I think in the end, however, it’s ore important that the characters are done well and I think they are more interesting if the author tackles broader themes like the nature of humanity and being human. Love and loss, sacrifice and reward, defeat and triumph, fighting for something greater than oneself, and the human costs of all the above.

    Science fiction appeals to me because it is the one genre that allows you to tackle all those themes without making it conform to what’s already happened in history. (And alternate history and Steampunk authors have fun with that, too) No one’s tied down or deprived of options–the future is wide open to the imagination. I think science fiction gives you license to tackle subjects like racism or gender where everyone can view it. Star Trek and Alien Nation really made good use of that and I loved both those shows because of it.

  5. Definite SF reader here, yo. Though I _do_ tend to default to SF written by women! Hands down, my favorite SF author is Julie Czerneda, who excels at using her real-life biology expertise to create deeply awesome alien races. I’ve also read Kathleen Ann Goonan and enjoyed her (particularly her novel The Bones of Time), Sharon Shinn (Samaria books, though several of her other standalones as well), and Ann Aguirre.

    I’ve also however appreciated James Knapp’s Revivors series (I’m a sucker for clever takes on zombies), and while it’s an older novel I quite liked Walter John Williams’ Aristoi. I DO love me some space opera!

    I just chugged through Carina’s own 47 Echo and A Line in the Ice this past weekend, though. I read John Scalzi’s Fuzzy Nation earlier this year, as well as the H. Beam Piper novel it was based on, Little Fuzzy. And I’ve got to get caught up with the Stellarnet book too. :D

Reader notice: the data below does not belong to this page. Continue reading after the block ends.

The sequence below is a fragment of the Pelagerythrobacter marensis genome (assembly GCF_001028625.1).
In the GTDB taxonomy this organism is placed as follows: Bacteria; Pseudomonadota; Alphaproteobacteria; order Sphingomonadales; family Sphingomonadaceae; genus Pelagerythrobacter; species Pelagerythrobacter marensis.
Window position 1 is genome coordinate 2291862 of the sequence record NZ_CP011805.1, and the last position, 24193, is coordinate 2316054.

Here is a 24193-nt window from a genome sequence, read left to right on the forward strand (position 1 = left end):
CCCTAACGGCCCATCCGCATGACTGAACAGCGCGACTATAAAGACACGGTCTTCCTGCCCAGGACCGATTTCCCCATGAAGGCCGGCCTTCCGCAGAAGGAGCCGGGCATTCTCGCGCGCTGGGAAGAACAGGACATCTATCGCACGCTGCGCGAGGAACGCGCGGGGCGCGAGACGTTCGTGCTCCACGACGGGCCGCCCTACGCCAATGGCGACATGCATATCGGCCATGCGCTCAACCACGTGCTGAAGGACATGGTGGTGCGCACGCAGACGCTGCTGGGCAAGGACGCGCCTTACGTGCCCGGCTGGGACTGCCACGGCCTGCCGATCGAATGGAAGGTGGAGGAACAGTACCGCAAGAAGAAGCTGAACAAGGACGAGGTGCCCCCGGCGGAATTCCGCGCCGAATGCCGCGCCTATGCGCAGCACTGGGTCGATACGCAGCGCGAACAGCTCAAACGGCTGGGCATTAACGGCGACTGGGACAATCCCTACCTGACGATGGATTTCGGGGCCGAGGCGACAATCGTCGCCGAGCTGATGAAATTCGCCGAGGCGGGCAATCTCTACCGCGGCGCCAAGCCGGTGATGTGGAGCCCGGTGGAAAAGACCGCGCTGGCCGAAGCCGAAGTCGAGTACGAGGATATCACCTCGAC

6. I love SF of all kinds, from the ‘harder’ Lem/Asimov stuff to the ‘softer’ stuff by Ursula Le Guin and Andre Norton. Having just discovered Neil Stephenson, I’m having fun catching up on his back catalogue. Oh and I second that vote for Aristoi. That’s a favourite of mine.

  7. Marci Byers says:

    I was reading juvenile Heinlein when all the other girls in my class were reading horse story stories. Being the only disabled student in school I was already odd. It wasn’t til I was an adult that I realized I picked up SciFi because there were worlds out there where I might be cured and “normal”. But by then I was hooked.

  8. Stephe says:

    I’ve read, watched, and loved SciFi for as long as I can remember A Wrinkle In Time got me started on that kick back when I was a kid. Some of my favorite names now: Bradbury, Heinlein, Asimov, Le Guin, Wells, Burroughs, Piers Anthony. I’m sure I’m forgetting somebody…

  9. J.L. Hilton says:

    Thanks for all of the thoughtful responses! I completely forgot about Wrinkle in Time, et al. I loved those books!